Summary: Jesus' message to the church in Sardis in Revelation 3:1-6 teaches us about our present need for reformation.


On October 31, 1517, an Augustinian monk named Martin Luther posted Ninety-Five Theses on the door of the Castle Church in Wittenberg. That might seem strange to us, but it was the normal manner of conducting scholarly debate in Luther’s day, as evidenced by his preface to Ninety-Five Theses:

Out of love for the truth and from desire to elucidate it, the Reverend Father Martin Luther, Master of Arts and Sacred Theology, and ordinary lecturer therein at Wittenberg, intends to defend the following statements and to dispute on them in that place. Therefore, he asks that those who cannot be present and dispute with him orally shall do so in their absence by letter. In the name of our Lord Jesus Christ, Amen.

What followed was a list of ninety-five propositions that Luther wanted to debate. This list included propositions such as:

• When our Lord and Master Jesus Christ said, “Repent” (Matthew 4:17), he willed the entire life of believers to be one of repentance.

• It is vain to trust in salvation by indulgence letters, even though the indulgence commissary, or even the pope, were to offer his soul as security.

• The true treasure of the church is the most holy gospel of the glory and grace of God.

Luther’s action is recognized by many as the start of the Reformation. Luther’s goal was to reform the Roman Catholic Church. However, he was eventually excommunicated from the Roman Catholic Church, and he became the leader of the Protestant Reformation.

We are the spiritual descendants of Martin Luther. In 1507, ten years before Luther posted his Ninety-Five Theses on the door of the Castle Church in Wittenberg, Luther was ordained as a priest in Erfurt and started studying Theology at the University of Erfurt. During his studies, he came into contact with the ideas of the Humanists and embraced their slogan “Ad Fontes!” which means, “Back to the Source!” For Luther, this meant the study of the Bible in its original Hebrew and Greek. That commitment led Luther to study God’s Word, so that God eventually enlightened him as to the correct understanding of it.

While we are the spiritual descendants of Martin Luther, we have seen great spiritual declension in our day. There is an urgent present need for Reformation in our day too.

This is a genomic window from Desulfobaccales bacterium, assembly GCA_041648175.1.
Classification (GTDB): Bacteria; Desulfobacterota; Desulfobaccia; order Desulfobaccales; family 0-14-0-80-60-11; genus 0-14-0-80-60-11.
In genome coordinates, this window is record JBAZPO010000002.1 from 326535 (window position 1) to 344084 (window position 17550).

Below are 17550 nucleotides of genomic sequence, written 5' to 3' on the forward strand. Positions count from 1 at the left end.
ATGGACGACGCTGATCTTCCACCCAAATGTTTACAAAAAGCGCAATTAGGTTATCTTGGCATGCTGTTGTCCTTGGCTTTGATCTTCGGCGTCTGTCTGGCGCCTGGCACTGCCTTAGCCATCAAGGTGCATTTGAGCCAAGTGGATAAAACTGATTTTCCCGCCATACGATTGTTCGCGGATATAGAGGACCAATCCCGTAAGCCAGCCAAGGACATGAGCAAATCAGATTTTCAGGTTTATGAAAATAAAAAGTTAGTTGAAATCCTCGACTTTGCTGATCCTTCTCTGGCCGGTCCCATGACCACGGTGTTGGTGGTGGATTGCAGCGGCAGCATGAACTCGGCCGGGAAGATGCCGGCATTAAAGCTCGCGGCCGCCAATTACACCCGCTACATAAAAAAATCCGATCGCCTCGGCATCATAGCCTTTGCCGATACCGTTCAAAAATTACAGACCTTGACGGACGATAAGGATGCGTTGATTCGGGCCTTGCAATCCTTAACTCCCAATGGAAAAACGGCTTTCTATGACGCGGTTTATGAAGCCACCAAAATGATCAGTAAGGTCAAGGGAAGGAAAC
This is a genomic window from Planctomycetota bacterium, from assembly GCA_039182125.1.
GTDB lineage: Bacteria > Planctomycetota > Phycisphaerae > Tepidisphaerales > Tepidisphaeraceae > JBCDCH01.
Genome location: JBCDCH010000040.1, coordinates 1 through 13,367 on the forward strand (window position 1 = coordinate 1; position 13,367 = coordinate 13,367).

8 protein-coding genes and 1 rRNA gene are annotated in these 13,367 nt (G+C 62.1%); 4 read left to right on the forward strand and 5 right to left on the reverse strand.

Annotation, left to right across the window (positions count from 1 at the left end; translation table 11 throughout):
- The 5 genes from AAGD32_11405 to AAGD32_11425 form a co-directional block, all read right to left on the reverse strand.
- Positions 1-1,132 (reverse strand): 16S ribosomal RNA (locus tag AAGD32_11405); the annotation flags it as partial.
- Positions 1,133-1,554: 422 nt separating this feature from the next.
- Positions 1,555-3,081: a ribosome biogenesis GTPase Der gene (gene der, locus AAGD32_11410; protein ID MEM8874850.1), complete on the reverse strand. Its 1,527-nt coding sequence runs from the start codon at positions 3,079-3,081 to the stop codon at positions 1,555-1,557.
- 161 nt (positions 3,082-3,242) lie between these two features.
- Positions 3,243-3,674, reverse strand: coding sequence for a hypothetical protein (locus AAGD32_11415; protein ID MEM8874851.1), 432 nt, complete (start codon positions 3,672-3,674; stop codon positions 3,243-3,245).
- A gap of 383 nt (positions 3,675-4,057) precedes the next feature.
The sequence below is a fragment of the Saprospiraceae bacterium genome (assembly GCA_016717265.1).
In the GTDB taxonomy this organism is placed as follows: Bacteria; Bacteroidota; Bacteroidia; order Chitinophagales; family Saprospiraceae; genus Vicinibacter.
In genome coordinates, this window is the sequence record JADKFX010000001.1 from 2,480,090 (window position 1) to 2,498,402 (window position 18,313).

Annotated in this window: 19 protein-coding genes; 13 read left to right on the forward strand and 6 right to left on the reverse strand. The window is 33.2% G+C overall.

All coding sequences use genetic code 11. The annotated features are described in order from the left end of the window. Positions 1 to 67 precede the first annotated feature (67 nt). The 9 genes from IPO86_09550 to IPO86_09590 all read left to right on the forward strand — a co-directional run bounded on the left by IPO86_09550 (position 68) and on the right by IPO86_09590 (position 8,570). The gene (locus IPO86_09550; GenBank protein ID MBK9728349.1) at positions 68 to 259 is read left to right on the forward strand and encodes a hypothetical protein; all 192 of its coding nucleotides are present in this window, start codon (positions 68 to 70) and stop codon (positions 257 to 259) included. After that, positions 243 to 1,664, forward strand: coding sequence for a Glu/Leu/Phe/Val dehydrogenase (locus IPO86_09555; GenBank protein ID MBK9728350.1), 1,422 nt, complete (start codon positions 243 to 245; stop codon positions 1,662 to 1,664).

For the next few weeks, I plan to focus on the 500th anniversary of the Reformation. Today, I want to address the present need for Reformation. And in the coming weeks, I want to address the key truths of the Reformation that still need to be understood and implemented today.

As I thought about an appropriate text to discuss our present need for Reformation, I came across Jesus’ message to the church in Sardis in Revelation 3:1-6. I believe that a reflection on the church in Sardis in Revelation 3:1-6 will help us consider our present need for Reformation.

Let’s read Jesus’ message to Sardis in Revelation 3:1-6:

1 “And to the angel of the church in Sardis write: ‘The words of him who has the seven spirits of God and the seven stars.

“ ‘I know your works. You have the reputation of being alive, but you are dead. 2 Wake up, and strengthen what remains and is about to die, for I have not found your works complete in the sight of my God. 3 Remember, then, what you received and heard. Keep it, and repent. If you will not wake up, I will come like a thief, and you will not know at what hour I will come against you. 4 Yet you have still a few names in Sardis, people who have not soiled their garments, and they will walk with me in white, for they are worthy. 5 The one who conquers will be clothed thus in white garments, and I will never blot his name out of the book of life. I will confess his name before my Father and before his angels. 6 He who has an ear, let him hear what the Spirit says to the churches.’ ” (Revelation 3:1-6)


The last book written by Dr. James Montgomery Boice before his untimely death in 2000 was titled, Whatever Happened to the Gospel of Grace? The subtitle of his book tells readers what he was trying to accomplish: Recovering the Doctrines that Shook the World. Boice began his book by noting three books that appeared in the early 1990s. These books evaluated the evangelical church. The titles of the three books was revealing. They were No Place for Truth by David F. Wells, Power Religion by Michael Scott Horton, and Ashamed of the Gospel by John MacArthur. Yet, as Boice noted, the subtitles were even more revealing. The subtitle of Wells’ book is Or Whatever Happened to Evangelical Theology? The subtitle of Horton’s book is The Selling Out of the Evangelical Church. And the subtitle of MacArthur’s book is When the Church Becomes Like the World.

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